Targeted Tumor Therapy


Current Research

The following research focuses on experiments that have been conducted to design tumor targeted devices.  The data has been published and the PubMed links to the respective papers can be found in the Resources section.


W. Arap, E. Ruoslahti, "Targeting the prostate for destruction through a vascular address"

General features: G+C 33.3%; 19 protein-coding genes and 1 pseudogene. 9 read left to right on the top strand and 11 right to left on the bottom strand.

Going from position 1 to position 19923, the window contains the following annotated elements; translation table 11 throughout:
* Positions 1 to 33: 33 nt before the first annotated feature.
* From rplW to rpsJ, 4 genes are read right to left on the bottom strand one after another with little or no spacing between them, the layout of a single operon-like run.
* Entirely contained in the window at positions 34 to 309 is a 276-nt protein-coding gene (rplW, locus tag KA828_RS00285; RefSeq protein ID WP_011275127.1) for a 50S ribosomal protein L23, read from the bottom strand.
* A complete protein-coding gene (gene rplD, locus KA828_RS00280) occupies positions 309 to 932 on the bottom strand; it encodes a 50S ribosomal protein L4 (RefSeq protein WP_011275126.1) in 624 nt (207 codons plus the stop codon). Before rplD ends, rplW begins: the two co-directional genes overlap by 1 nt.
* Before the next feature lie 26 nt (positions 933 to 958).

Current surgical therapies to remove prostate cancer are associated with side effects such as incontinence and impotence.  This group is developing a strategy to provide a less traumatic treatment to a prostate cancer patient by specifically targeting the prostate.  The selection of a homing peptide was carried out through phage screening as documented in the Phage Selection Process on this website.  The screening found that phages expressing two peptides selectively homed to the prostate:  SMSIARL and VSFLEYR (single letter amino acid codes) at a selectively of 15 times and 10 times more than a control phage, respectively.  The study proceeded to use SMSIARL to conduct in vivo tests to target the prostate of rats.  The SMSIARL peptide was isolated and cloned into a T7 phage and it showed similar selectivity to the prostate.  Figure 1 shows the selectivity of the SMSIARL peptide seen during the phage screening process.  The SMSIARL is believed to target the vasculature of the prostate.  Immunohistochemical staining in Figure 2 shows that the phage localizes around prostate vasculature but not around that of the brain.  The next part of this study evaluated the ability of the SMSIARL peptide to deliver a biologically active drug.  p(KLAKLAK)2 is a drug that kills bacteria but is nontoxic to eukaryotic cells since it cannot cross the eukaryotic membrane.  When the SMSIARL peptide is conjugated to p(KLAKLAK)2 through a G-G linker, it is competent at destroying prostate tissue.  Figure 3 shows light microscopy histology of mouse prostate being destroyed by the conjugated drug.  When the two peptides are uncoupled and injected, the prostate does not show any destruction which suggests that the SMSIARL peptide can be coupled with other drugs to selectively kill prostate tumors in future studies.